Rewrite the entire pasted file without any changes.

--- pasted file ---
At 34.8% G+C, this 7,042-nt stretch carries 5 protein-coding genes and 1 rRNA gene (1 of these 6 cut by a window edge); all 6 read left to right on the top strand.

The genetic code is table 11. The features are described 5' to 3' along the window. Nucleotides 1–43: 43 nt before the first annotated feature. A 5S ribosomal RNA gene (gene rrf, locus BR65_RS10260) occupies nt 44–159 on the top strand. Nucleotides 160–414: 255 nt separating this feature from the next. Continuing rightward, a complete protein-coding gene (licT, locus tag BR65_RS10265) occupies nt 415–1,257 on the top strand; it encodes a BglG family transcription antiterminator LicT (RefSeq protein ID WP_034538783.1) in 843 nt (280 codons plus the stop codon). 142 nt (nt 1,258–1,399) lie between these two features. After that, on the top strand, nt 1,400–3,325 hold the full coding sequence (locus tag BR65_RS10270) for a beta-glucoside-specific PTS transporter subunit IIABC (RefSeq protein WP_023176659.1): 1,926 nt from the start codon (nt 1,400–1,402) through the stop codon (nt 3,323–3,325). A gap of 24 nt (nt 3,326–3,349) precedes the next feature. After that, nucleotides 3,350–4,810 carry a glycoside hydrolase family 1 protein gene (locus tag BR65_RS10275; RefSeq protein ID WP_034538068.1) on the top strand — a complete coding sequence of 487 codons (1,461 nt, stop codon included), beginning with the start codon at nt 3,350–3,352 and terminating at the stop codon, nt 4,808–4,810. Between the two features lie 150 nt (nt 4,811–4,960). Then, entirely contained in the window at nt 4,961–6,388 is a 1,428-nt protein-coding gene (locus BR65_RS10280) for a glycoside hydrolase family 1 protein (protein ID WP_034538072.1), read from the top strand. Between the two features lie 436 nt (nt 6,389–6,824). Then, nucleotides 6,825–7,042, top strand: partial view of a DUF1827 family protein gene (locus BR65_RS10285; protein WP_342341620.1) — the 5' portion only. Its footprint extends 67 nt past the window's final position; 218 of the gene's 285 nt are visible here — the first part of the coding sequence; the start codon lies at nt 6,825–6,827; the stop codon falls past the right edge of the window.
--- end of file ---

At 34.8% G+C, this 7,042-nt stretch carries 5 protein-coding genes and 1 rRNA gene (1 of these 6 cut by a window edge); all 6 read left to right on the top strand.

The genetic code is table 11. The features are described 5' to 3' along the window. Nucleotides 1–43: 43 nt before the first annotated feature. A 5S ribosomal RNA gene (gene rrf, locus BR65_RS10260) occupies nt 44–159 on the top strand. Nucleotides 160–414: 255 nt separating this feature from the next. Continuing rightward, a complete protein-coding gene (licT, locus tag BR65_RS10265) occupies nt 415–1,257 on the top strand; it encodes a BglG family transcription antiterminator LicT (RefSeq protein ID WP_034538783.1) in 843 nt (280 codons plus the stop codon). 142 nt (nt 1,258–1,399) lie between these two features. After that, on the top strand, nt 1,400–3,325 hold the full coding sequence (locus tag BR65_RS10270) for a beta-glucoside-specific PTS transporter subunit IIABC (RefSeq protein WP_023176659.1): 1,926 nt from the start codon (nt 1,400–1,402) through the stop codon (nt 3,323–3,325). A gap of 24 nt (nt 3,326–3,349) precedes the next feature. After that, nucleotides 3,350–4,810 carry a glycoside hydrolase family 1 protein gene (locus tag BR65_RS10275; RefSeq protein ID WP_034538068.1) on the top strand — a complete coding sequence of 487 codons (1,461 nt, stop codon included), beginning with the start codon at nt 3,350–3,352 and terminating at the stop codon, nt 4,808–4,810. Between the two features lie 150 nt (nt 4,811–4,960). Then, entirely contained in the window at nt 4,961–6,388 is a 1,428-nt protein-coding gene (locus BR65_RS10280) for a glycoside hydrolase family 1 protein (protein ID WP_034538072.1), read from the top strand. Between the two features lie 436 nt (nt 6,389–6,824). Then, nucleotides 6,825–7,042, top strand: partial view of a DUF1827 family protein gene (locus BR65_RS10285; protein WP_342341620.1) — the 5' portion only. Its footprint extends 67 nt past the window's final position; 218 of the gene's 285 nt are visible here — the first part of the coding sequence; the start codon lies at nt 6,825–6,827; the stop codon falls past the right edge of the window.